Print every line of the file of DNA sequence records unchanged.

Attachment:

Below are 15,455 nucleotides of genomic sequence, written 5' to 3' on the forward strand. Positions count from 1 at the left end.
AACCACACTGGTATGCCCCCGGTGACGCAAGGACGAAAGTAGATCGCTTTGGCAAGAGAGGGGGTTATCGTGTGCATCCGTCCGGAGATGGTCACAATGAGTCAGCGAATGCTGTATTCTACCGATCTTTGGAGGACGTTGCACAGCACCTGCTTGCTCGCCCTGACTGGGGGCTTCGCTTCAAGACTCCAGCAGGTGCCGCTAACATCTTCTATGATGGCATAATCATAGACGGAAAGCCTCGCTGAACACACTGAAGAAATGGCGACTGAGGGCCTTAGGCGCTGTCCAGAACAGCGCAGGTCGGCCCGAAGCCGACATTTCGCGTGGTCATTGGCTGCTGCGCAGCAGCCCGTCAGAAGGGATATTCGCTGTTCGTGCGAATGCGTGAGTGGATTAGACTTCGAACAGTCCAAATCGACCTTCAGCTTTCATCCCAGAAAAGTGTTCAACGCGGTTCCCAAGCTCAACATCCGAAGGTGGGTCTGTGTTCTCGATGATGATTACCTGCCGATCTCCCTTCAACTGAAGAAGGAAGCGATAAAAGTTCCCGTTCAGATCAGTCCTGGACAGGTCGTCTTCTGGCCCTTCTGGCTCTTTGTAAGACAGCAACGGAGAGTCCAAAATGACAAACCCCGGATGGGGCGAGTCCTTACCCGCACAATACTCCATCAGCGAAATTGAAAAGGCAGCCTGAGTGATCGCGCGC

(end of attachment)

Below are 15,455 nucleotides of genomic sequence, written 5' to 3' on the forward strand. Positions count from 1 at the left end.
AACCACACTGGTATGCCCCCGGTGACGCAAGGACGAAAGTAGATCGCTTTGGCAAGAGAGGGGGTTATCGTGTGCATCCGTCCGGAGATGGTCACAATGAGTCAGCGAATGCTGTATTCTACCGATCTTTGGAGGACGTTGCACAGCACCTGCTTGCTCGCCCTGACTGGGGGCTTCGCTTCAAGACTCCAGCAGGTGCCGCTAACATCTTCTATGATGGCATAATCATAGACGGAAAGCCTCGCTGAACACACTGAAGAAATGGCGACTGAGGGCCTTAGGCGCTGTCCAGAACAGCGCAGGTCGGCCCGAAGCCGACATTTCGCGTGGTCATTGGCTGCTGCGCAGCAGCCCGTCAGAAGGGATATTCGCTGTTCGTGCGAATGCGTGAGTGGATTAGACTTCGAACAGTCCAAATCGACCTTCAGCTTTCATCCCAGAAAAGTGTTCAACGCGGTTCCCAAGCTCAACATCCGAAGGTGGGTCTGTGTTCTCGATGATGATTACCTGCCGATCTCCCTTCAACTGAAGAAGGAAGCGATAAAAGTTCCCGTTCAGATCAGTCCTGGACAGGTCGTCTTCTGGCCCTTCTGGCTCTTTGTAAGACAGCAACGGAGAGTCCAAAATGACAAACCCCGGATGGGGCGAGTCCTTACCCGCACAATACTCCATCAGCGAAATTGAAAAGGCAGCCTGAGTGATCGCGCGC